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Australian Horror Story

An image of the map of Australia with the logo of American Horror Story ('AHS') superimposed over it in black and red.

By Tim Collis

You salute to the portrait on the wall of the classroom. A stern face gazes down, surveying the pupils who are eager to leave. It is 5:00pm. The portrait’s eyes follow you as you leave. No one speaks ill of her, but everyone thinks it.
You walk outside, the blistering sun beats down on your skin. It’s Spring, the 100-year drought continues. The heat radiating from the pavement burns you, the glare unbearable. Your sunglasses don’t help, so you squint.
You try to cross the street, but a Light Rail Vehicleglides in front of you, as silent as night. It’s 500m meters long, completely empty. DO NOT ENTER: TESTING. Testing has entered its 25th month. Enjoy a safe, luxurious trip on your newest, state-of-the-art Light Rail line. Opening soon.A single bell tolls, and it’s gone.
You’re at the bus stop, waiting for the bus, it still hasn’t come. There is no shelter, no trees, no shade…7 buses drive by, none of them in service. You look at Tripview, the sun reflects off the screen, shining directly into your eyes. No real time data available. Your 5G switches to 4G, your 4G switches to 3G, and 3G to nothing. Your Airpods™ fall silent. Another Telstra outage, the third today.
A bus comes, standing room only. The air-conditioning is broken, and it has no windows. Your eyes lock with a High School acquaintance and it’s too late; he smiles. It’s an express service, and there’s traffic. You start sweating. Next stop: The City™.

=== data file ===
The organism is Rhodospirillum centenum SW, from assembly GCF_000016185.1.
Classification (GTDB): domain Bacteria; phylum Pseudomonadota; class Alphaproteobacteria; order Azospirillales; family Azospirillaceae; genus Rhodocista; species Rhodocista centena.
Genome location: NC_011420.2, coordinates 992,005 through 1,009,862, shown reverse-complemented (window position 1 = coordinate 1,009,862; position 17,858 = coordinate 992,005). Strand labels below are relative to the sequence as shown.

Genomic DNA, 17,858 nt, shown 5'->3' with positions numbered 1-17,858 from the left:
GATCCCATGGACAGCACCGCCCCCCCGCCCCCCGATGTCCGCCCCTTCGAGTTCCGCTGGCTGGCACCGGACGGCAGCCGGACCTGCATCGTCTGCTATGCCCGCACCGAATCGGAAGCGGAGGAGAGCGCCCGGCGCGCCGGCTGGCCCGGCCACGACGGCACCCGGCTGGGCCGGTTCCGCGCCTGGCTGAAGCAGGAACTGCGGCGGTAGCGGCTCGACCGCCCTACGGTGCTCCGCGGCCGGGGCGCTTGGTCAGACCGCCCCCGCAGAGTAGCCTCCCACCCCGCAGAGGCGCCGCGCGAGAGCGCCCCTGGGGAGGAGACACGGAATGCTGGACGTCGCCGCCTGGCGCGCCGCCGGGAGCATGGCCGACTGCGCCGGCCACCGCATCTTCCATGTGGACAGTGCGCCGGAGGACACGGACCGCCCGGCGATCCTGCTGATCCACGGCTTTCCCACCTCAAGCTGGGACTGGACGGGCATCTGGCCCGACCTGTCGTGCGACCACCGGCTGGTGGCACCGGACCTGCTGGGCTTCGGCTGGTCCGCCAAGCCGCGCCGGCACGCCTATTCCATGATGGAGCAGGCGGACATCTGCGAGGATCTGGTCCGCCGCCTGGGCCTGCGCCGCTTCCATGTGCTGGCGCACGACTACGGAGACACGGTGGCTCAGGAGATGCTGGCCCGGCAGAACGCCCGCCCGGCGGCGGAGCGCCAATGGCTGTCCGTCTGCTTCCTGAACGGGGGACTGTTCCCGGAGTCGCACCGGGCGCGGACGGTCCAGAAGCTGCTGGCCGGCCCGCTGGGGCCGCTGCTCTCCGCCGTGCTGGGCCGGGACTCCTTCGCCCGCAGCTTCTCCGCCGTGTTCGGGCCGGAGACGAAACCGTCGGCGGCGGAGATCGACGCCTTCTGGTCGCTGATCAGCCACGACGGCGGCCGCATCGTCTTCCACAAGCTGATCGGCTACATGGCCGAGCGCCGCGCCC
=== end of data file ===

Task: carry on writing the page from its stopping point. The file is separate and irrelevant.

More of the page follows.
You get off the bus. You’ll never get that 45 minutes back. You wipe sweat from your forehead, you welcome the dry sun beating down onto you, at least you’ll dry quickly.
The platforms at the station are closed. URGENT TRACKWORK. All services in the City suspended. A transport officer has a megaphone. Walk, she says, walk. At least you’ll dry out.
Your skin scorches. The smell of hot car fumes overpowers you. Truck, after car, after NOT IN SERVICE bus slowly pass you. Then you pass them, you’re walking faster than them. You start coughing.
Your street is lined with construction. Your neighbour’s house, TRANQUILITY, by Meriton, coming soon. Luxury Apartments. Your other neighbour’s house, ELEGANCE, by Meriton, coming soon. Luxury Apartments. The park that used to be across the road, GREEN QUARTER, by Meriton, coming soon. Luxury Apartments.
You get to your car parked on the street. You hop in, but there is no reprieve. The seatbelt brands your leg, you can only touch the steering wheel with your fingertips. The Coles Little Shop Minis 7™ on your dashboard has melted. Car fumes linger.
You’re running late for work. You hate your job at Coles, but anything is better than this heat. You start up your car, the air-conditioning comes on. It’s blowing hot.
You follow this sign to the tunnel, you end up on the bridge. You follow the signs for the bridge and end up in another tunnel. You enter WESTCONNEX. You’re fearful; you know the labyrinth has no end. You see signsstage 1, stage 2, stage 3, stage…7? Only a lucky few escape, but you take your chances. At least there’s shade in the tunnel.
You realise, you don’t have an e-tag, you see a black van following you. You speed up, so does the van. You change lanes, so does the van. At the last moment, you veer off to an off-ramp, the van doesn’t. You escaped, for now.
You surface from the tunnel’s quiet to the sun directly above you. The sun visor doesn’t block it out. You feel a headache coming on.
You glance at the billboard by the side of the highway. She is looking down at you, still stern, still surveying, her eyes still following you, always following. Herr Gladys.